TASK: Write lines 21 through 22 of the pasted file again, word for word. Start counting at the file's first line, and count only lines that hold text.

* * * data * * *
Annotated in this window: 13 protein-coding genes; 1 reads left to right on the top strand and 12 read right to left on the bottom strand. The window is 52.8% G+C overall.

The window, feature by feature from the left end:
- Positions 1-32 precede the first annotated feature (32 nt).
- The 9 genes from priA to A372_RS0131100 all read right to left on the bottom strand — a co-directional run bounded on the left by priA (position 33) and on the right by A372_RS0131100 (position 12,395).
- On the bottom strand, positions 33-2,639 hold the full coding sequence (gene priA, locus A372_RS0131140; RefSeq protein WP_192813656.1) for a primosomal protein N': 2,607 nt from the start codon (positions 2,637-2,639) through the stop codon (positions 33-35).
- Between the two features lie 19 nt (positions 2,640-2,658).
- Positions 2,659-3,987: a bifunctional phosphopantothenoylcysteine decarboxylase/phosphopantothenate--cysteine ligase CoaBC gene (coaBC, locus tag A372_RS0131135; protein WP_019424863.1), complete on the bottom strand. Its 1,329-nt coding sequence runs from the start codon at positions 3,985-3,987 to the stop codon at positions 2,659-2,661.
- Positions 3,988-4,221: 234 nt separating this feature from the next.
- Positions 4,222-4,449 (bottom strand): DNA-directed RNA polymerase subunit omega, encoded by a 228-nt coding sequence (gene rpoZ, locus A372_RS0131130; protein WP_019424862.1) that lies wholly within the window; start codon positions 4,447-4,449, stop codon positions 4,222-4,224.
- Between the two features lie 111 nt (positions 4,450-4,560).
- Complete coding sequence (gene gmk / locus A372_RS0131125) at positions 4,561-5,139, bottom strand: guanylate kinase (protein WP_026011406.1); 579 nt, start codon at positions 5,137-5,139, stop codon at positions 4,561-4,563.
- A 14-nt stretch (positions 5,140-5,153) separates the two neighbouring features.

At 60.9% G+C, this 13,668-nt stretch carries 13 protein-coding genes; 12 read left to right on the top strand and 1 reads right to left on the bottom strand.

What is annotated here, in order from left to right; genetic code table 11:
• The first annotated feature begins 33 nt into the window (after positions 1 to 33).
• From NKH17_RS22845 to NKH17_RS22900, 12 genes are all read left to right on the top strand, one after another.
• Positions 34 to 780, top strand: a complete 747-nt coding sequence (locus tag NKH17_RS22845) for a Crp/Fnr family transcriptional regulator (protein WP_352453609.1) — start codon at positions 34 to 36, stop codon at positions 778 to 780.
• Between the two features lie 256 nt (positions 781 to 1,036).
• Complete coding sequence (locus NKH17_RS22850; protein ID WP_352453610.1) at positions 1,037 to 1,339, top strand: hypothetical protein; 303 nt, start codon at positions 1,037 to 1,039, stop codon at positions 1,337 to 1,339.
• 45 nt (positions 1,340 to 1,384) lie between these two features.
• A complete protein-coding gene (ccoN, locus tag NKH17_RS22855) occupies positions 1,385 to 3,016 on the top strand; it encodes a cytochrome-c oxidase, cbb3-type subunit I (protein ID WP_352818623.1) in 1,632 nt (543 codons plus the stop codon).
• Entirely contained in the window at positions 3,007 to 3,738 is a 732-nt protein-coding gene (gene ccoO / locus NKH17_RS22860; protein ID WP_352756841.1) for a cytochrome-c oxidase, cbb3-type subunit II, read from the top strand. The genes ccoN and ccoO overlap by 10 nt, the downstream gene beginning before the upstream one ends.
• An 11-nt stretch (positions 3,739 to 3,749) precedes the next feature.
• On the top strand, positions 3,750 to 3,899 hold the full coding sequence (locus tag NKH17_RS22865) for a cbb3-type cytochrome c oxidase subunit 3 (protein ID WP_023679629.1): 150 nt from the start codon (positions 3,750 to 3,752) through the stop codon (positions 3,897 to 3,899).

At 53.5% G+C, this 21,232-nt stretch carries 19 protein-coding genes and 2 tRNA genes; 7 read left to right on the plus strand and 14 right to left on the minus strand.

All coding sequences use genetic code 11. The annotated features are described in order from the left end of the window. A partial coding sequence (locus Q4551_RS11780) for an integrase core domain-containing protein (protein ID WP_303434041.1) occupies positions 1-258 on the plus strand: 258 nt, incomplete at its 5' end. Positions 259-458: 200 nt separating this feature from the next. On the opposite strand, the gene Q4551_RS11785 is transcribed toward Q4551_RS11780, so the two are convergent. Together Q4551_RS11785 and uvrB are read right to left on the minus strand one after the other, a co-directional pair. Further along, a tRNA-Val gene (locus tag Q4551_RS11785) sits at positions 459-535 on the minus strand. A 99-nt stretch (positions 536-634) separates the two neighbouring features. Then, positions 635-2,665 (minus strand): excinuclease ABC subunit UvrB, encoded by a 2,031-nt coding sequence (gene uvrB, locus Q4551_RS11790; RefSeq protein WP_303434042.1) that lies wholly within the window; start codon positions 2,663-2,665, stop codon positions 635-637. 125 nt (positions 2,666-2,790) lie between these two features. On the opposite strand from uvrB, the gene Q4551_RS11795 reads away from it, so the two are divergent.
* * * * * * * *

• A complete protein-coding gene (ccoN, locus tag NKH17_RS22855) occupies positions 1,385 to 3,016 on the top strand; it encodes a cytochrome-c oxidase, cbb3-type subunit I (protein ID WP_352818623.1) in 1,632 nt (543 codons plus the stop codon).
• Entirely contained in the window at positions 3,007 to 3,738 is a 732-nt protein-coding gene (gene ccoO / locus NKH17_RS22860; protein ID WP_352756841.1) for a cytochrome-c oxidase, cbb3-type subunit II, read from the top strand. The genes ccoN and ccoO overlap by 10 nt, the downstream gene beginning before the upstream one ends.